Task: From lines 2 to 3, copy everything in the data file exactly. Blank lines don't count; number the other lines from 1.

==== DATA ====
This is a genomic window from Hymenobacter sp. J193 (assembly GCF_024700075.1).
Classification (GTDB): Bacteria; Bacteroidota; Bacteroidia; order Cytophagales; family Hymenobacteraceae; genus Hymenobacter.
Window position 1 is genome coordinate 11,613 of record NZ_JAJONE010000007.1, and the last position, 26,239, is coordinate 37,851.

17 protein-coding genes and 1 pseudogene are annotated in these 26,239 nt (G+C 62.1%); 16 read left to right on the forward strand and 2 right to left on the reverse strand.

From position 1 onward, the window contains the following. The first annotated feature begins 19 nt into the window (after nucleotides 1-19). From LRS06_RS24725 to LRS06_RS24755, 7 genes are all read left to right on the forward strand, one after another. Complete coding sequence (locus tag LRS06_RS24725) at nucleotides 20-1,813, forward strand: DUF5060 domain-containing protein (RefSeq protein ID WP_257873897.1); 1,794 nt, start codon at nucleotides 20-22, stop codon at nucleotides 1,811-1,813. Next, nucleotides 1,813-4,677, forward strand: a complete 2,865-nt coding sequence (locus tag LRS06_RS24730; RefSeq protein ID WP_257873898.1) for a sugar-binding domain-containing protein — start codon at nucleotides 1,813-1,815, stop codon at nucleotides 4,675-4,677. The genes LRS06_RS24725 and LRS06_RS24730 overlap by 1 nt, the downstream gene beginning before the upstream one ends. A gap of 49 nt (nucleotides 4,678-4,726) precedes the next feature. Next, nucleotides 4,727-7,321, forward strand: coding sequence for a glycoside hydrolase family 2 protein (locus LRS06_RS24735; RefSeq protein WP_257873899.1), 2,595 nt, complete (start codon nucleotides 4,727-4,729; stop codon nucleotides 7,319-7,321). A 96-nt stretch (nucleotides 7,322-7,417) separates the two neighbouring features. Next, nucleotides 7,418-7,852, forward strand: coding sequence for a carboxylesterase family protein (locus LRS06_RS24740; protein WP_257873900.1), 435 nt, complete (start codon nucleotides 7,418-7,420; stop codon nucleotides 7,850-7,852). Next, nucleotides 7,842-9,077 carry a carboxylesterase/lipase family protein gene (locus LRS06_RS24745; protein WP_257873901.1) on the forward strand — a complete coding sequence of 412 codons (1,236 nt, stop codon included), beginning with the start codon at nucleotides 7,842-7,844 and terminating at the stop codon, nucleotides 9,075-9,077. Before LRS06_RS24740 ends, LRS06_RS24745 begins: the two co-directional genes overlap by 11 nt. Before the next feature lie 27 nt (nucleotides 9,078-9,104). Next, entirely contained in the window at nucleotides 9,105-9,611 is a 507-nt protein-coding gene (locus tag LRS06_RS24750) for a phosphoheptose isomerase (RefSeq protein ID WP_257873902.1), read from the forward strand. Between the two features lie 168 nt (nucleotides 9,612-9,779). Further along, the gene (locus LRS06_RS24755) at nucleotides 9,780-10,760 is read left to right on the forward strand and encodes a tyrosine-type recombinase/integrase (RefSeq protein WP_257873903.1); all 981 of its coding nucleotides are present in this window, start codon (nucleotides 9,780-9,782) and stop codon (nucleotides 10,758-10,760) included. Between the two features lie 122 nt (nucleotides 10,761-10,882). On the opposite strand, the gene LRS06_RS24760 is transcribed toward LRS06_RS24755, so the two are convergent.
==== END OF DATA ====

Classification (GTDB): Bacteria; Bacteroidota; Bacteroidia; order Cytophagales; family Hymenobacteraceae; genus Hymenobacter.
Window position 1 is genome coordinate 11,613 of record NZ_JAJONE010000007.1, and the last position, 26,239, is coordinate 37,851.